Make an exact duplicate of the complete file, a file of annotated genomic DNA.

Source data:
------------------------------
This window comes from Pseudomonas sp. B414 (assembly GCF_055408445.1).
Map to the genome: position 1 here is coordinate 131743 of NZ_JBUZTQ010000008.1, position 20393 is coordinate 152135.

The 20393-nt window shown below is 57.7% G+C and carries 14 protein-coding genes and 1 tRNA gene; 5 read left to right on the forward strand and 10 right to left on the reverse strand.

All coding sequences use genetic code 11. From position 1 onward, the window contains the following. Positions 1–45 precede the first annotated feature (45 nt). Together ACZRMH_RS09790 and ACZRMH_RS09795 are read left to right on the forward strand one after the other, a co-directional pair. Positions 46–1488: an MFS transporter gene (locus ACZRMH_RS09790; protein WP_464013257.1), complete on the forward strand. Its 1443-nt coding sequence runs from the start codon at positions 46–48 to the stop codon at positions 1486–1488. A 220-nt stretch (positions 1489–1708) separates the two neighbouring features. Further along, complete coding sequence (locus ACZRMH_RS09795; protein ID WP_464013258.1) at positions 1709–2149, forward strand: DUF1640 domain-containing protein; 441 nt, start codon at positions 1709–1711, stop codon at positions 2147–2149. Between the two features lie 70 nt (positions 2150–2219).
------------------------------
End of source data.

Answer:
This window comes from Pseudomonas sp. B414 (assembly GCF_055408445.1).
Map to the genome: position 1 here is coordinate 131743 of NZ_JBUZTQ010000008.1, position 20393 is coordinate 152135.

The 20393-nt window shown below is 57.7% G+C and carries 14 protein-coding genes and 1 tRNA gene; 5 read left to right on the forward strand and 10 right to left on the reverse strand.

All coding sequences use genetic code 11. From position 1 onward, the window contains the following. Positions 1–45 precede the first annotated feature (45 nt). Together ACZRMH_RS09790 and ACZRMH_RS09795 are read left to right on the forward strand one after the other, a co-directional pair. Positions 46–1488: an MFS transporter gene (locus ACZRMH_RS09790; protein WP_464013257.1), complete on the forward strand. Its 1443-nt coding sequence runs from the start codon at positions 46–48 to the stop codon at positions 1486–1488. A 220-nt stretch (positions 1489–1708) separates the two neighbouring features. Further along, complete coding sequence (locus ACZRMH_RS09795; protein ID WP_464013258.1) at positions 1709–2149, forward strand: DUF1640 domain-containing protein; 441 nt, start codon at positions 1709–1711, stop codon at positions 2147–2149. Between the two features lie 70 nt (positions 2150–2219).